This videos is about the increasing number of families that are being uprooted and forced to leave their homes. These families flee to anywhere where they can go. They look for a better life and travel in hope of finding somewhere that they can start over. These people that are affected have been permanently scarred for life because they will always be in fear of something occurring because of their past. They will always be the outsiders who don't belong. The places that these families are fleeing to are doing their best to help them, but at the same time they are having to do what's best for their country and stop all of them overflowing into their home. Which sometimes means not letting them pass and making them turn around and go back to a place where their life is being threatened every second they are living there. This video is the best one because it demonstrates the \affects on an emotional level and to a point where you truly feel for all of those families. And also because it shows the other people that are being affected and how hard their decision is. because at one point they 3ant to help all of these people, but on another point they don't want to risk their status because of other people fleeing to their home.
Well over a million people have fled Syria to escape the war, and as more people continue to seek safety in refugee camps in bordering countries, the U.N. High Commissioner for Refugees says it is a challenge to meet the Syrian refugees’ “basic needs” and “ensure their dignity.” In an exclusive interview with On The Radar during his visit to the largest Syrian refugee camp in Jordan—now the second largest camp in the world—High Commissioner António Guterres says the Zaatari camp is “a place in the world where human tragedy is more evident than anywhere else.”“Here you can see how brutal the conflict has been, how dramatic the situation of the people is, and how difficult it is for us all to be able to support them to ensure their dignity,” Guterres tells On The Radar. This video demonstrates the tragedy of this crisis and truly shows the number of people affected by it. It doesn't only affect the people being forced to leave their homes, because then those people have to flee somewhere which then affects the place they are fleeing to.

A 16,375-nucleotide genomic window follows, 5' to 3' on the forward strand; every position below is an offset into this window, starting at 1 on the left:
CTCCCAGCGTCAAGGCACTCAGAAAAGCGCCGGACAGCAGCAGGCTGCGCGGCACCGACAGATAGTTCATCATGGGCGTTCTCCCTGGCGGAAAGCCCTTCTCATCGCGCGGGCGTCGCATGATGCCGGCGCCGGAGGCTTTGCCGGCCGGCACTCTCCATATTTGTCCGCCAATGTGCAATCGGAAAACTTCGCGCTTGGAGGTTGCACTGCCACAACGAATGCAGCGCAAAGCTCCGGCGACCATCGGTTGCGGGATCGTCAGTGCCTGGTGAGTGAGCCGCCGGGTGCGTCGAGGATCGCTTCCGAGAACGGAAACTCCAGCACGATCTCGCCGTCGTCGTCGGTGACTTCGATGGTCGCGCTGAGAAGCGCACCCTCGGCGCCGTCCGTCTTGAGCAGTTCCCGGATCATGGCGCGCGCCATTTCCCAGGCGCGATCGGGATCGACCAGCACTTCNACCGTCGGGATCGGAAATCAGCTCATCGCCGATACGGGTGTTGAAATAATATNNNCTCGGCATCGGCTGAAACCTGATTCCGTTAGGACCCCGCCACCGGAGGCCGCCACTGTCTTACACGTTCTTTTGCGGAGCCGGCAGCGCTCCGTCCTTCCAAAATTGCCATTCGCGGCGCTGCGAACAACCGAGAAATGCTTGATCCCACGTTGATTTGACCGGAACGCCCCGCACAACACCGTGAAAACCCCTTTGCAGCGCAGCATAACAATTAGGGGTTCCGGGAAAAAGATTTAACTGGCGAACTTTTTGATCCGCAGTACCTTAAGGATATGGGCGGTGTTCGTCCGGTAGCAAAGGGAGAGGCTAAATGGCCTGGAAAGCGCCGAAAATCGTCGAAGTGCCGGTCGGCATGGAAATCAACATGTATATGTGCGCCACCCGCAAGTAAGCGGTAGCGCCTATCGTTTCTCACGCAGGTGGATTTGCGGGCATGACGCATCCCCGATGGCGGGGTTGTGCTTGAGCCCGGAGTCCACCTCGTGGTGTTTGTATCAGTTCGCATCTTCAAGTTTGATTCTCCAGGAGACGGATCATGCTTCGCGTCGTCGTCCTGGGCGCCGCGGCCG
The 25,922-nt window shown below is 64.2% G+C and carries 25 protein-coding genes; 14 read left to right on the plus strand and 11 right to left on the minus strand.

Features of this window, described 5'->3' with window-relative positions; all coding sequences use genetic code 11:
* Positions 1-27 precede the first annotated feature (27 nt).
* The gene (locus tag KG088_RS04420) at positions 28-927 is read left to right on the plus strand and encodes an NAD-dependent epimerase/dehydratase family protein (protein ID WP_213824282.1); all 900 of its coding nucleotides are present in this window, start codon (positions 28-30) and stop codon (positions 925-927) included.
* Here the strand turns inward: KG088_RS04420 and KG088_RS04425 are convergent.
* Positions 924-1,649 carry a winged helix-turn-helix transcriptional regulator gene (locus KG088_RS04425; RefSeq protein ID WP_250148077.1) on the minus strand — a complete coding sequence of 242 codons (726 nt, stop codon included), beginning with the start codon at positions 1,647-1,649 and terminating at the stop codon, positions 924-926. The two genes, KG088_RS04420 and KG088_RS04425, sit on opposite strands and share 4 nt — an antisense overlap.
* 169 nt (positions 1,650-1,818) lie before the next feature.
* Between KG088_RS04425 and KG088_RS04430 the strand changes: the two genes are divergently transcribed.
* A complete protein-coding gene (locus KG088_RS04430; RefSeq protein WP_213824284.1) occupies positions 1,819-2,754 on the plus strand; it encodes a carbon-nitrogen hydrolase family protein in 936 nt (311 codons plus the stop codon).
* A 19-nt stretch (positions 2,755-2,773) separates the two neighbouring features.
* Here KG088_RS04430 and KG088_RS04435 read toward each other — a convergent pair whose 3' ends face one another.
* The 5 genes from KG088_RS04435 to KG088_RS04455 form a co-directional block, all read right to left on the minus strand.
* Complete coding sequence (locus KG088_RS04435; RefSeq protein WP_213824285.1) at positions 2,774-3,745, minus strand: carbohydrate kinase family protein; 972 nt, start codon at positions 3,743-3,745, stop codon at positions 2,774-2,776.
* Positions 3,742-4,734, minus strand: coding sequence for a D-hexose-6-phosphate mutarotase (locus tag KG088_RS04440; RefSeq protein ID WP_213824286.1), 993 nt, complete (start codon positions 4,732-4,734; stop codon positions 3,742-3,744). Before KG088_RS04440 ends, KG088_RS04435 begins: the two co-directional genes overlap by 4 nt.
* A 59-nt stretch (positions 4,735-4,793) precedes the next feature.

Qaraqosh, Iraq, was turned into a war zone in August 2014 when ISIS fired mortars at the northern city. Tens of thousands of people fled their homes with just their families and their most prized possessions and headed to Erbil, Iraq. Erbil, the capital of the semi-autonomous region of Kurdistan, is just 20 miles from ISIS territory and one of the oldest cities on Earth. Here, about 560 Christian refugees from Qaraqosh ended up in the courtyard of the Mar Elia Chaldean Catholic Church. While Erbil is a predominantly Muslim city, Christians have called the Erbil district of Ankawa home for over 1,000 years. Though they live in small containers called "caravans" with only space heaters to keep them warm and share a handful of communal bathrooms, the refugees had found a haven at Mar Elia for the past 15 months away from the horror in Qaraqosh. Those who stayed behind in Qaraqosh were left under the control of ISIS. ISIS desecrated churches, separated men from the women and marked houses of Christians with the letter Nun -- a symbol used by ISIS in Iraq to brand the property of Christians. But the refugees can't stay in Erbil forever, where they fear there is no future for them. I chose this video because it exemplifies the degree of this crisis and how out of hand it is becoming. It also provides and example of a specific family and how it affected them and the repercussions of ISIS.